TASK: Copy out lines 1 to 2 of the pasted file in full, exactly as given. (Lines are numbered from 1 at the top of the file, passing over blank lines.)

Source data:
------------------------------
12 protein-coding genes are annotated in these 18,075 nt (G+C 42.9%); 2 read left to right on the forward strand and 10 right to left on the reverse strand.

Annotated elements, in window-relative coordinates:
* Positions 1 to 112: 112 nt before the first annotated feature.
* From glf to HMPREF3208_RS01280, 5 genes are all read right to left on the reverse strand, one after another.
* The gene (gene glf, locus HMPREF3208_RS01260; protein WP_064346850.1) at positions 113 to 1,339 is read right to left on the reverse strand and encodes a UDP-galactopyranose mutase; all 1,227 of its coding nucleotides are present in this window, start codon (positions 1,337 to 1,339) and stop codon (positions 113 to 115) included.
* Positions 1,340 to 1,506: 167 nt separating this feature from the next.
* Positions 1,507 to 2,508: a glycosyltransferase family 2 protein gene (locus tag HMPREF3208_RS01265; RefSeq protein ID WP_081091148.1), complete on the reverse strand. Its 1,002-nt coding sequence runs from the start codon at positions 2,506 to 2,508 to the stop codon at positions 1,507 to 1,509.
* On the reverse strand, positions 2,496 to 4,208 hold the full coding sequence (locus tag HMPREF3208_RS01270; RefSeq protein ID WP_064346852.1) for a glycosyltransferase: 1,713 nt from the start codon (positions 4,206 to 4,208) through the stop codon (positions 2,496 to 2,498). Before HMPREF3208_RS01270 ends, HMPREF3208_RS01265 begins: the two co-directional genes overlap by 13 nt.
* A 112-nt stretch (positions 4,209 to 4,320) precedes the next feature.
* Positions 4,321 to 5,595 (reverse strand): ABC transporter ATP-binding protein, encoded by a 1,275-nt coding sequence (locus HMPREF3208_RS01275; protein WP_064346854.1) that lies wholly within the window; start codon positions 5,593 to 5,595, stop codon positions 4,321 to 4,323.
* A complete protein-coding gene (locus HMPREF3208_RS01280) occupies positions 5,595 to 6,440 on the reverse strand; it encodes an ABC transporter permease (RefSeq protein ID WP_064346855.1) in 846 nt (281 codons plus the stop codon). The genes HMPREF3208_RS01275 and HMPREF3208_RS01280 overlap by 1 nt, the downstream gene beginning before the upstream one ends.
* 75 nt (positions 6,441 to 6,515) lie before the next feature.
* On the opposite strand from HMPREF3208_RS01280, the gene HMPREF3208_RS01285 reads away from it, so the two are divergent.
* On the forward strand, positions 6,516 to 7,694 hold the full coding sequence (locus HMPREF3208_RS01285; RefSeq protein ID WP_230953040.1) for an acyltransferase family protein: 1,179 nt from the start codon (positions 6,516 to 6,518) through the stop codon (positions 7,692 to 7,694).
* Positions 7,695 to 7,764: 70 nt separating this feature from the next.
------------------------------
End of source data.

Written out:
12 protein-coding genes are annotated in these 18,075 nt (G+C 42.9%); 2 read left to right on the forward strand and 10 right to left on the reverse strand.

Annotated elements, in window-relative coordinates: